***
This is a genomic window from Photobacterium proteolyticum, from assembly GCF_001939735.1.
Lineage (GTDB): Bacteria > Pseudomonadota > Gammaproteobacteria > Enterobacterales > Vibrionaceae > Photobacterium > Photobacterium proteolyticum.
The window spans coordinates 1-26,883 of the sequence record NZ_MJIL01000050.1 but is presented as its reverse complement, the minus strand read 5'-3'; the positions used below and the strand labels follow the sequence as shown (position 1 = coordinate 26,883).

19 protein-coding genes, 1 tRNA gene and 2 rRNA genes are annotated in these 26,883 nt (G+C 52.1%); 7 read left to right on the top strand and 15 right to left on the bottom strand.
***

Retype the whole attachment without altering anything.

This is a genomic window from Photobacterium proteolyticum, from assembly GCF_001939735.1.
Lineage (GTDB): Bacteria > Pseudomonadota > Gammaproteobacteria > Enterobacterales > Vibrionaceae > Photobacterium > Photobacterium proteolyticum.
The window spans coordinates 1-26,883 of the sequence record NZ_MJIL01000050.1 but is presented as its reverse complement, the minus strand read 5'-3'; the positions used below and the strand labels follow the sequence as shown (position 1 = coordinate 26,883).

19 protein-coding genes, 1 tRNA gene and 2 rRNA genes are annotated in these 26,883 nt (G+C 52.1%); 7 read left to right on the top strand and 15 right to left on the bottom strand.